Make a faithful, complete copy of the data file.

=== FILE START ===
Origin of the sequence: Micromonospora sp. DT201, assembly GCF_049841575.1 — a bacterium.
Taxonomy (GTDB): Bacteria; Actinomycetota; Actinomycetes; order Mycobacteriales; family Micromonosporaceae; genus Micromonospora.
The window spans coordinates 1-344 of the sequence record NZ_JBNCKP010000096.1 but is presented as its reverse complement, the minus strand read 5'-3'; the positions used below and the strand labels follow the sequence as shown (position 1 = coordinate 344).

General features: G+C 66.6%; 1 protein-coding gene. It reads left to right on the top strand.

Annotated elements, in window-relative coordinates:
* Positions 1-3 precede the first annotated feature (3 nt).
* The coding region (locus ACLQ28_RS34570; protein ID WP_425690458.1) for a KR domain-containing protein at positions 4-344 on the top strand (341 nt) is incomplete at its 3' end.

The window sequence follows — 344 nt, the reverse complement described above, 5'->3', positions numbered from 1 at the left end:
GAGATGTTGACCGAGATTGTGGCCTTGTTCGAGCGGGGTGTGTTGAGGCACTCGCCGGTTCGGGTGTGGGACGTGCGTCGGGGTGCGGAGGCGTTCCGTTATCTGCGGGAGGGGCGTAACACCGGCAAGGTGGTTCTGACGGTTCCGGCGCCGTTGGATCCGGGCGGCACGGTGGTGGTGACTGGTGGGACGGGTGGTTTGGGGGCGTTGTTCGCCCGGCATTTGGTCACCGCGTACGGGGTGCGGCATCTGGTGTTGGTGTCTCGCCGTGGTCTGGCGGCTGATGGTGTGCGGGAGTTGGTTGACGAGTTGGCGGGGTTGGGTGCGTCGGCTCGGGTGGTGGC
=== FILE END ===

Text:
Origin of the sequence: Micromonospora sp. DT201, assembly GCF_049841575.1 — a bacterium.
Taxonomy (GTDB): Bacteria; Actinomycetota; Actinomycetes; order Mycobacteriales; family Micromonosporaceae; genus Micromonospora.
The window spans coordinates 1-344 of the sequence record NZ_JBNCKP010000096.1 but is presented as its reverse complement, the minus strand read 5'-3'; the positions used below and the strand labels follow the sequence as shown (position 1 = coordinate 344).

General features: G+C 66.6%; 1 protein-coding gene. It reads left to right on the top strand.

Annotated elements, in window-relative coordinates:
* Positions 1-3 precede the first annotated feature (3 nt).
* The coding region (locus ACLQ28_RS34570; protein ID WP_425690458.1) for a KR domain-containing protein at positions 4-344 on the top strand (341 nt) is incomplete at its 3' end.

The window sequence follows — 344 nt, the reverse complement described above, 5'->3', positions numbered from 1 at the left end:
GAGATGTTGACCGAGATTGTGGCCTTGTTCGAGCGGGGTGTGTTGAGGCACTCGCCGGTTCGGGTGTGGGACGTGCGTCGGGGTGCGGAGGCGTTCCGTTATCTGCGGGAGGGGCGTAACACCGGCAAGGTGGTTCTGACGGTTCCGGCGCCGTTGGATCCGGGCGGCACGGTGGTGGTGACTGGTGGGACGGGTGGTTTGGGGGCGTTGTTCGCCCGGCATTTGGTCACCGCGTACGGGGTGCGGCATCTGGTGTTGGTGTCTCGCCGTGGTCTGGCGGCTGATGGTGTGCGGGAGTTGGTTGACGAGTTGGCGGGGTTGGGTGCGTCGGCTCGGGTGGTGGC